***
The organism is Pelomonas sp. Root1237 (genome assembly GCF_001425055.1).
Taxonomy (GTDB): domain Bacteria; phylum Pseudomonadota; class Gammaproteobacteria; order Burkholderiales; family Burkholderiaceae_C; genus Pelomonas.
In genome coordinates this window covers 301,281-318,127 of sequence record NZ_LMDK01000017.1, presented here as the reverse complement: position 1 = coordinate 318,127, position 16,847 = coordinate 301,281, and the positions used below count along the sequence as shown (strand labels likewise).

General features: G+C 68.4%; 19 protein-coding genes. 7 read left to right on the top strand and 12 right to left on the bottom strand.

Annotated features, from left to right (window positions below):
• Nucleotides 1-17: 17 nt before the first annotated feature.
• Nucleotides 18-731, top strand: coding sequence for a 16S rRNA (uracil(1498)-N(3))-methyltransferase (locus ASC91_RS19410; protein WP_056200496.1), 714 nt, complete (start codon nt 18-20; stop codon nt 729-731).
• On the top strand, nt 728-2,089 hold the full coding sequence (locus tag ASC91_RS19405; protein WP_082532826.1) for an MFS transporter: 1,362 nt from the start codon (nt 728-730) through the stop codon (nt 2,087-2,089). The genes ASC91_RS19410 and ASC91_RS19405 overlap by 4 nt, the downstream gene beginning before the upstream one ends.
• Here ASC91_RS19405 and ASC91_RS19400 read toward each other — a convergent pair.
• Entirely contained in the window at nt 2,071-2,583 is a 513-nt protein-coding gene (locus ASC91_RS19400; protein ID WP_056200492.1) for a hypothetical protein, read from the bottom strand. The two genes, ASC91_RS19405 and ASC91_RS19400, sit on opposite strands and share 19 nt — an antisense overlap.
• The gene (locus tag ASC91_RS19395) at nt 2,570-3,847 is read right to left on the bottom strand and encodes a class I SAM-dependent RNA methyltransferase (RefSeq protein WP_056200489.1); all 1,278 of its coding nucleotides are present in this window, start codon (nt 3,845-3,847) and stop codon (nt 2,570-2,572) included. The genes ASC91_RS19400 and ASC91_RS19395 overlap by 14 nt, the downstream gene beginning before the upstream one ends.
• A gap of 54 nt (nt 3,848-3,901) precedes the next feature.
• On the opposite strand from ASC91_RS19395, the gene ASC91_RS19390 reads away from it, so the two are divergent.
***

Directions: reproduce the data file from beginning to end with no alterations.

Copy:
The organism is Pelomonas sp. Root1237 (genome assembly GCF_001425055.1).
Taxonomy (GTDB): domain Bacteria; phylum Pseudomonadota; class Gammaproteobacteria; order Burkholderiales; family Burkholderiaceae_C; genus Pelomonas.
In genome coordinates this window covers 301,281-318,127 of sequence record NZ_LMDK01000017.1, presented here as the reverse complement: position 1 = coordinate 318,127, position 16,847 = coordinate 301,281, and the positions used below count along the sequence as shown (strand labels likewise).

General features: G+C 68.4%; 19 protein-coding genes. 7 read left to right on the top strand and 12 right to left on the bottom strand.

Annotated features, from left to right (window positions below):
• Nucleotides 1-17: 17 nt before the first annotated feature.
• Nucleotides 18-731, top strand: coding sequence for a 16S rRNA (uracil(1498)-N(3))-methyltransferase (locus ASC91_RS19410; protein WP_056200496.1), 714 nt, complete (start codon nt 18-20; stop codon nt 729-731).
• On the top strand, nt 728-2,089 hold the full coding sequence (locus tag ASC91_RS19405; protein WP_082532826.1) for an MFS transporter: 1,362 nt from the start codon (nt 728-730) through the stop codon (nt 2,087-2,089). The genes ASC91_RS19410 and ASC91_RS19405 overlap by 4 nt, the downstream gene beginning before the upstream one ends.
• Here ASC91_RS19405 and ASC91_RS19400 read toward each other — a convergent pair.
• Entirely contained in the window at nt 2,071-2,583 is a 513-nt protein-coding gene (locus ASC91_RS19400; protein ID WP_056200492.1) for a hypothetical protein, read from the bottom strand. The two genes, ASC91_RS19405 and ASC91_RS19400, sit on opposite strands and share 19 nt — an antisense overlap.
• The gene (locus tag ASC91_RS19395) at nt 2,570-3,847 is read right to left on the bottom strand and encodes a class I SAM-dependent RNA methyltransferase (RefSeq protein WP_056200489.1); all 1,278 of its coding nucleotides are present in this window, start codon (nt 3,845-3,847) and stop codon (nt 2,570-2,572) included. The genes ASC91_RS19400 and ASC91_RS19395 overlap by 14 nt, the downstream gene beginning before the upstream one ends.
• A gap of 54 nt (nt 3,848-3,901) precedes the next feature.
• On the opposite strand from ASC91_RS19395, the gene ASC91_RS19390 reads away from it, so the two are divergent.